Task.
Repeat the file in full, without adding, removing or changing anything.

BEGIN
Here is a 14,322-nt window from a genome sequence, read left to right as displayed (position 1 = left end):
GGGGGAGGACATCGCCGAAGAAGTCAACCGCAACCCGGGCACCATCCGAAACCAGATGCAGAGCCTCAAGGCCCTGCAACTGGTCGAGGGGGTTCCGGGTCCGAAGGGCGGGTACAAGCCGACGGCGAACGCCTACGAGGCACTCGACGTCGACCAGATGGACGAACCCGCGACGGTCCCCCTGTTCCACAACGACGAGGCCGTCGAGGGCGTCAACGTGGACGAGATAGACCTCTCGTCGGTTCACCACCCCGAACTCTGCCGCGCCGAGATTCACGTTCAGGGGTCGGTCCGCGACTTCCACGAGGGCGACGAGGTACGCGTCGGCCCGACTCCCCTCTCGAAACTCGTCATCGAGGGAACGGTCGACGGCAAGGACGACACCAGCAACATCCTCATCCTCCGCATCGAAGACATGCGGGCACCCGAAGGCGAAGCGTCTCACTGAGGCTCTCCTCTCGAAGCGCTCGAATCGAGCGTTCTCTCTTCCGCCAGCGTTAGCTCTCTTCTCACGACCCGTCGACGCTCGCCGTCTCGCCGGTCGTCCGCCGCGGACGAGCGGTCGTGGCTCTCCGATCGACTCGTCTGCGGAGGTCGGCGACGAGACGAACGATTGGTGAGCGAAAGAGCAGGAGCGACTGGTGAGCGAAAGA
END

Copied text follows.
Here is a 14,322-nt window from a genome sequence, read left to right as displayed (position 1 = left end):
GGGGGAGGACATCGCCGAAGAAGTCAACCGCAACCCGGGCACCATCCGAAACCAGATGCAGAGCCTCAAGGCCCTGCAACTGGTCGAGGGGGTTCCGGGTCCGAAGGGCGGGTACAAGCCGACGGCGAACGCCTACGAGGCACTCGACGTCGACCAGATGGACGAACCCGCGACGGTCCCCCTGTTCCACAACGACGAGGCCGTCGAGGGCGTCAACGTGGACGAGATAGACCTCTCGTCGGTTCACCACCCCGAACTCTGCCGCGCCGAGATTCACGTTCAGGGGTCGGTCCGCGACTTCCACGAGGGCGACGAGGTACGCGTCGGCCCGACTCCCCTCTCGAAACTCGTCATCGAGGGAACGGTCGACGGCAAGGACGACACCAGCAACATCCTCATCCTCCGCATCGAAGACATGCGGGCACCCGAAGGCGAAGCGTCTCACTGAGGCTCTCCTCTCGAAGCGCTCGAATCGAGCGTTCTCTCTTCCGCCAGCGTTAGCTCTCTTCTCACGACCCGTCGACGCTCGCCGTCTCGCCGGTCGTCCGCCGCGGACGAGCGGTCGTGGCTCTCCGATCGACTCGTCTGCGGAGGTCGGCGACGAGACGAACGATTGGTGAGCGAAAGAGCAGGAGCGACTGGTGAGCGAAAGA